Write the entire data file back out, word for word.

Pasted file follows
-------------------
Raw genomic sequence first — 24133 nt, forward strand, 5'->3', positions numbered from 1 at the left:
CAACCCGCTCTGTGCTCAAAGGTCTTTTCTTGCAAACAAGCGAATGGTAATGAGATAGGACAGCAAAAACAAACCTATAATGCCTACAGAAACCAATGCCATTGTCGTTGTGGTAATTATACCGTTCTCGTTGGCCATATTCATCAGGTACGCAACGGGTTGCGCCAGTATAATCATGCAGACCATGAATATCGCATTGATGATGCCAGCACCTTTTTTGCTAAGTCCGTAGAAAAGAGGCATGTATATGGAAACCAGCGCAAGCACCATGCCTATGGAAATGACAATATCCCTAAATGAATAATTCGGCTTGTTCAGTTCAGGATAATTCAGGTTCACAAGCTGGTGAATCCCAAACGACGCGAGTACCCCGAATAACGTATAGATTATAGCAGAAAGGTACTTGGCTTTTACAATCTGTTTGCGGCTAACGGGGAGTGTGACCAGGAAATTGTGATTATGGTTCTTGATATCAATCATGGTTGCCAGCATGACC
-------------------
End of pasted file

Raw genomic sequence first — 24133 nt, forward strand, 5'->3', positions numbered from 1 at the left:
CAACCCGCTCTGTGCTCAAAGGTCTTTTCTTGCAAACAAGCGAATGGTAATGAGATAGGACAGCAAAAACAAACCTATAATGCCTACAGAAACCAATGCCATTGTCGTTGTGGTAATTATACCGTTCTCGTTGGCCATATTCATCAGGTACGCAACGGGTTGCGCCAGTATAATCATGCAGACCATGAATATCGCATTGATGATGCCAGCACCTTTTTTGCTAAGTCCGTAGAAAAGAGGCATGTATATGGAAACCAGCGCAAGCACCATGCCTATGGAAATGACAATATCCCTAAATGAATAATTCGGCTTGTTCAGTTCAGGATAATTCAGGTTCACAAGCTGGTGAATCCCAAACGACGCGAGTACCCCGAATAACGTATAGATTATAGCAGAAAGGTACTTGGCTTTTACAATCTGTTTGCGGCTAACGGGGAGTGTGACCAGGAAATTGTGATTATGGTTCTTGATATCAATCATGGTTGCCAGCATGACC